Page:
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“...Duran is not a true ghost town. It still has residents--probably around 35, in fact--but two of its most interesting buildings are long-abandoned.”

In February 1902, the El Paso & Northeastern Railroad finished the “Arrow Route,” a stretch of track between El Paso and Santa Rosa, where a connection to Leadbelly’s Rock Island Line awaited. Blas and Espiridón Durán, two brothers, owned wells in central New Mexico which could provide water to railroad work crews. So, the railroad built repair shops and even a wooden roundhouse in what became Duran. The railroad also turned the town into an important supply point for area ranches virtually overnight. Duran’s population probably peaked shortly afterward at 300 or so.

But the railroad eventually moved its operations south to Carrizozo and the roundhouse came down in 1921. Yet Duran remained important to ranchers and, when two-lane U.S. Highway 54 came right through the heart of town in the 1930’s, the increased flow of north-south traffic gave Duran another boost. This lasted until the 1960’s, when I-25 was constructed about 60 miles west, strangling U.S. 54 of travelers.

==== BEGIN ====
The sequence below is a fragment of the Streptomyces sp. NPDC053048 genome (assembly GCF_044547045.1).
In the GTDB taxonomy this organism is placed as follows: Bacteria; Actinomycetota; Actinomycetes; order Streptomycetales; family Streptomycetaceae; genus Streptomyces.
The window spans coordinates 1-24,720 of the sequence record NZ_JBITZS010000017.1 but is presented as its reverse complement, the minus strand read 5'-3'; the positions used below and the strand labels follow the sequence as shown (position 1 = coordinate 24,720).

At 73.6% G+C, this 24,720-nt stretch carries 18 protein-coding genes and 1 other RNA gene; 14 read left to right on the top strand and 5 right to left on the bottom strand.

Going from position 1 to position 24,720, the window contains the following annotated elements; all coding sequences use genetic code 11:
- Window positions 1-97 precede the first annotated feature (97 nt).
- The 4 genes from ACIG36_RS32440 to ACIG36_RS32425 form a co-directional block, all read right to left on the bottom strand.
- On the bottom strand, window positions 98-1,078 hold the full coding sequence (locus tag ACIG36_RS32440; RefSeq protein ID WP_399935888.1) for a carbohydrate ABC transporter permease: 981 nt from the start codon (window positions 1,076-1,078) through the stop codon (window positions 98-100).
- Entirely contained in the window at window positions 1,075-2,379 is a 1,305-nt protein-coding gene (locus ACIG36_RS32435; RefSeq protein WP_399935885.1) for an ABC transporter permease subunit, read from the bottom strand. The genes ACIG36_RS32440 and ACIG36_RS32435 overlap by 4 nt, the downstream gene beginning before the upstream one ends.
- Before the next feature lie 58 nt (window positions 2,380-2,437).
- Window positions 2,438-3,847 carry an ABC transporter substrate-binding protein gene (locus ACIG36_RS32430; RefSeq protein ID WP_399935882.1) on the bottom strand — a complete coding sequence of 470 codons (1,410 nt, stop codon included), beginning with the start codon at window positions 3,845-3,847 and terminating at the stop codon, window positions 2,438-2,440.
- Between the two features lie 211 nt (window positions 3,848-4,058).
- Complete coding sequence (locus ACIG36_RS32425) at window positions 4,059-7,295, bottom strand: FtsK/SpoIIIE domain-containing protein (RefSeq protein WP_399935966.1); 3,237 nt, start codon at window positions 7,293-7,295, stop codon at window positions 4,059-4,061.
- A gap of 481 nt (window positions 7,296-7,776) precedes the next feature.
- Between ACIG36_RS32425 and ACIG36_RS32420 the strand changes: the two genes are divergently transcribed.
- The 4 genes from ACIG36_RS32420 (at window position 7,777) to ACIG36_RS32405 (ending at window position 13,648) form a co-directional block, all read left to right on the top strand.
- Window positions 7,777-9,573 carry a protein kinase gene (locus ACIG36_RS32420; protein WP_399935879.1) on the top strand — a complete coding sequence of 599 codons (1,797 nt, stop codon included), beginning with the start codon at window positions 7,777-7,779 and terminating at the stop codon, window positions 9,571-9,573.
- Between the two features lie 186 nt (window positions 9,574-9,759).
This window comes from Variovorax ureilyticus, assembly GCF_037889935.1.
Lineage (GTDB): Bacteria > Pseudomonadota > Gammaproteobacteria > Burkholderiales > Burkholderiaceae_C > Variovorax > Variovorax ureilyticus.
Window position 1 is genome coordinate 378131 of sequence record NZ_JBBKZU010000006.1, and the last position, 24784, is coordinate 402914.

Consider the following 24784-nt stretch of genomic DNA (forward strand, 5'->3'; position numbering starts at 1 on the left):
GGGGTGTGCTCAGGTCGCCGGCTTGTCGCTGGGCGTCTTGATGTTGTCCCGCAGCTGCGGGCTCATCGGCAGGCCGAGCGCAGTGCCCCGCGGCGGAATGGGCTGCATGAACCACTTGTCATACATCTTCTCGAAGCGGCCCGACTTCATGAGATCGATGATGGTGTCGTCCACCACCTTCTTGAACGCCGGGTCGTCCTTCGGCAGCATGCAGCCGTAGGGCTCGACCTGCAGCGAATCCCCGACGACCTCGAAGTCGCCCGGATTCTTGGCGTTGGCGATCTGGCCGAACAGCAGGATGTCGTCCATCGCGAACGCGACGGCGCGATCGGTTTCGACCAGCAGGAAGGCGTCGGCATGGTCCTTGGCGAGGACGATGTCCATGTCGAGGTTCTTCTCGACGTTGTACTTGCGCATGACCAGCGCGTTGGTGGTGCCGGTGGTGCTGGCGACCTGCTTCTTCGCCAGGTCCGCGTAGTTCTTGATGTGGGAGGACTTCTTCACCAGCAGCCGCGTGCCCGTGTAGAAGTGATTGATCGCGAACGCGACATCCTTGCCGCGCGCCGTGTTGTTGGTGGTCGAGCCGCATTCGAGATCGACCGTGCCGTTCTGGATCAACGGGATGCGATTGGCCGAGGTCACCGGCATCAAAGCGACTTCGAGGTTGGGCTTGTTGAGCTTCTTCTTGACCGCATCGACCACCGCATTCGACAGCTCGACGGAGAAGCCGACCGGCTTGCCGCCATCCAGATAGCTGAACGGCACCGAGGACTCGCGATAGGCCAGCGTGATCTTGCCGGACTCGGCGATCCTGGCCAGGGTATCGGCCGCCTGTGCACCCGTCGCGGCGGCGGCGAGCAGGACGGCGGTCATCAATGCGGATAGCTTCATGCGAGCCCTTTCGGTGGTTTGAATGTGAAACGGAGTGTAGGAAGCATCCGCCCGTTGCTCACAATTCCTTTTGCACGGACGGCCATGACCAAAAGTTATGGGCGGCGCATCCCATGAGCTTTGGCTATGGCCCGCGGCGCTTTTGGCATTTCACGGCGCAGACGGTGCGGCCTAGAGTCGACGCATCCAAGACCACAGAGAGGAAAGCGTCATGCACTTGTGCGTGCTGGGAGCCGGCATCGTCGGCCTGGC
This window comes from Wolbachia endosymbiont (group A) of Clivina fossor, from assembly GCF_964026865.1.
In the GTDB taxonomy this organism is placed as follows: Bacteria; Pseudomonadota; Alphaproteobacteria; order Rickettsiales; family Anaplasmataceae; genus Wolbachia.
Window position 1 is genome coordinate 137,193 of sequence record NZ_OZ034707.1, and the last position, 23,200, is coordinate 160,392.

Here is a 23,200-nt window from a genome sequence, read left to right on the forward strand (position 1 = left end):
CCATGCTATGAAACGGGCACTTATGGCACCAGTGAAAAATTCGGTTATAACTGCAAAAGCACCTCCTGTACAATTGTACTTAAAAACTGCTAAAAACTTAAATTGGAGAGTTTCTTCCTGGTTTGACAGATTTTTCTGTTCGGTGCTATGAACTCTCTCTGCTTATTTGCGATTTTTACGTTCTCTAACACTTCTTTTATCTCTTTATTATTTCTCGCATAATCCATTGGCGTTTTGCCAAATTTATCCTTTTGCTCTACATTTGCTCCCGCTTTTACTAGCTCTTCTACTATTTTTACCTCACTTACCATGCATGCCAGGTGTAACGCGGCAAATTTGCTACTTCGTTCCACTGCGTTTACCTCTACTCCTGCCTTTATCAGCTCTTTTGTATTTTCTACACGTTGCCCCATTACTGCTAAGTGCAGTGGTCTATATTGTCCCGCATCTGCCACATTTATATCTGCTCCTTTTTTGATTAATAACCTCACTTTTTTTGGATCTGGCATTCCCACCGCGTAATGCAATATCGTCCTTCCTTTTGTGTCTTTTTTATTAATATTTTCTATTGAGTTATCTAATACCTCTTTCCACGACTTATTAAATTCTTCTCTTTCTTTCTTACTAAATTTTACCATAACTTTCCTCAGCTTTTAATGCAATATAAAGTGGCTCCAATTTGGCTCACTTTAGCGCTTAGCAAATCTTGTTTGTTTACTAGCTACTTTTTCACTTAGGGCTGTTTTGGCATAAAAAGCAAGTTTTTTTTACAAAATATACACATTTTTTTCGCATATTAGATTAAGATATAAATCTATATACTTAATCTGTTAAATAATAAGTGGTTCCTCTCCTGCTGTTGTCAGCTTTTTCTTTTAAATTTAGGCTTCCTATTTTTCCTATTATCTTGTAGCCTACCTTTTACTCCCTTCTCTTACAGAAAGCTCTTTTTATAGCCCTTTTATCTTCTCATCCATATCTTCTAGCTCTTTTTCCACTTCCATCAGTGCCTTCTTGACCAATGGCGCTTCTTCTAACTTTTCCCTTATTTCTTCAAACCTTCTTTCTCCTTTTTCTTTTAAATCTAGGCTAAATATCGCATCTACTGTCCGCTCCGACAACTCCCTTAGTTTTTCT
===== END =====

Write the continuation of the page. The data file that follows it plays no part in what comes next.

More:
Duran is not a true ghost town. It still has residents--probably around 35, in fact--but two of its most interesting buildings are long-abandoned. One, shown above, is a two-story building made of buff-colored sandstone marbled with white. This was a general store and hotel. Badly faded lettering above the doors reads: “dry goods furniture hardware grocery & feed’s”. It’s still a beautiful building whose quaint façade belies a sinister and surprising history.

Location

54 miles southwest of Santa Rosa on NM 54

Getting There

From Tucumcari drive shouthwest on NM Highway 54. Duran will be appx 54 miles ahead and the highway runs right through town. From Albuquerque go east on Interstate 40 to Clines Corner's, exit onto south NM 285 in Encino turn right on NM 3 south. Go 14 miles to Duran.

Resources

There is a fascinating article regarding the history of Duran on the City of Dust blog written by John Mulhouse. Please click on the link below to learn more about this unique piece of New Mexico's history. The sinister history of the general store is explained there.

Images Courtesy of John Mulhouse's City of Dust Blog (http://cityofdust.blogspot.com/)